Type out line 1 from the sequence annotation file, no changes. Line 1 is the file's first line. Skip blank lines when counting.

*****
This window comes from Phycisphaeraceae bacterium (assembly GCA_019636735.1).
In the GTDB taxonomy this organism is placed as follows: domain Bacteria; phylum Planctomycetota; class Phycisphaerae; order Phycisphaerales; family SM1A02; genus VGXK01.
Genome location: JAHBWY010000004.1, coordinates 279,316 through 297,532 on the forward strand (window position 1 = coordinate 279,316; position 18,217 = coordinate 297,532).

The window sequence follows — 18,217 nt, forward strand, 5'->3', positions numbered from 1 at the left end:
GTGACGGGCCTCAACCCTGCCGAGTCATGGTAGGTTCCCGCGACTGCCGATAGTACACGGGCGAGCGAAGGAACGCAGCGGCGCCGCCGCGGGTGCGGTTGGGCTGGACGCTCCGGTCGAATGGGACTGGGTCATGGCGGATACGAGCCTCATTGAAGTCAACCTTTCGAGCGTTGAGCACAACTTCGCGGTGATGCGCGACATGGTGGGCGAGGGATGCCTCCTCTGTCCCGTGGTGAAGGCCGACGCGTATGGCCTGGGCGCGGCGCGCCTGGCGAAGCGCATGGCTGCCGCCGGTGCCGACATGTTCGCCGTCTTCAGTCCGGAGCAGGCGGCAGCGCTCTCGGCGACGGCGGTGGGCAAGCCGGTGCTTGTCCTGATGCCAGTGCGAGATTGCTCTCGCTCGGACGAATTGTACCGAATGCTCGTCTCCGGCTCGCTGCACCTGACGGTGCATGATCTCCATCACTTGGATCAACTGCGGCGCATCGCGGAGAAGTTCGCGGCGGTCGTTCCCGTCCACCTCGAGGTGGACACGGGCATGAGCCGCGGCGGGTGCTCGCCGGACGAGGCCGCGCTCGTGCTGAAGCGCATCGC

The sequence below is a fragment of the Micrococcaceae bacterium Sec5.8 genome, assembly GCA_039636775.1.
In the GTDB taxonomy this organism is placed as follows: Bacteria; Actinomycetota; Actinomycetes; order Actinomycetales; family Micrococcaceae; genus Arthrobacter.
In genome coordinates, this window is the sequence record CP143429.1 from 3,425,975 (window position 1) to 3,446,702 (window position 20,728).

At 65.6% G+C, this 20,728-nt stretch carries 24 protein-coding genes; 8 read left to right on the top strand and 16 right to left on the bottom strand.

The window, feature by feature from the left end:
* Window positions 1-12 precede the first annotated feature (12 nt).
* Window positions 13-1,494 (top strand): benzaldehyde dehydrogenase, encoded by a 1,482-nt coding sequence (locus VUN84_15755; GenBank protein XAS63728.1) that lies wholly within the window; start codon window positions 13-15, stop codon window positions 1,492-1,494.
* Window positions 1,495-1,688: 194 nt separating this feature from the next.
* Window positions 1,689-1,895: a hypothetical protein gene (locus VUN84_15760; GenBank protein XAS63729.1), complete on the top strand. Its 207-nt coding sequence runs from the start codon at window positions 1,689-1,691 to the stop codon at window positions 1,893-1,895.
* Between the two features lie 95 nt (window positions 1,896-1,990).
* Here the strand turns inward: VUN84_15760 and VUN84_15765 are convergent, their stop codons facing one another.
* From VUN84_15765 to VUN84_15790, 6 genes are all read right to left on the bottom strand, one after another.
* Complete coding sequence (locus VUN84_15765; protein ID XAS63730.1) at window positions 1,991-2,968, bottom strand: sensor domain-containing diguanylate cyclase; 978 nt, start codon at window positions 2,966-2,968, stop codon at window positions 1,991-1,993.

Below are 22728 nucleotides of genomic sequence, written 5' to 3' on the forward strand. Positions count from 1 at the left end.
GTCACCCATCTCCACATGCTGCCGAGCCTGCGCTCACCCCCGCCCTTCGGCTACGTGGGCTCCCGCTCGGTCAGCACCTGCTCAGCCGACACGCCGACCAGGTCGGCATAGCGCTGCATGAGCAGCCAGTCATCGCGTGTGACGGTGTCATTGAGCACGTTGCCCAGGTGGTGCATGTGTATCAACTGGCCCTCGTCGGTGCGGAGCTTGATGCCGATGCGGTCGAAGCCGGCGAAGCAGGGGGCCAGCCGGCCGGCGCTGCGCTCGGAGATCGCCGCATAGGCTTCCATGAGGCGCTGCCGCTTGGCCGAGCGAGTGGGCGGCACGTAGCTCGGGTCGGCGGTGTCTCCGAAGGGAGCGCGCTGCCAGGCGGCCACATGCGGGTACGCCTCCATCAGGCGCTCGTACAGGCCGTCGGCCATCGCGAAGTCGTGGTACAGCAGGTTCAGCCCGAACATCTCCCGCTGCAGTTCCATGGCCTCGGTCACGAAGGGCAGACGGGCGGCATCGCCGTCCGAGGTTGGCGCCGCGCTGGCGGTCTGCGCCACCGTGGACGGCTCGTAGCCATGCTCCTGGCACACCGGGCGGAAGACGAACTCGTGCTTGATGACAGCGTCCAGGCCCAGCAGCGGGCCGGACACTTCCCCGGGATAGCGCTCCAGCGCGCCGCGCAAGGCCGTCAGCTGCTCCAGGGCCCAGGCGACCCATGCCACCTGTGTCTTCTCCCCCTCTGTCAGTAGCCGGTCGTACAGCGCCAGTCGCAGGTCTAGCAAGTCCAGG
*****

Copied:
This window comes from Phycisphaeraceae bacterium (assembly GCA_019636735.1).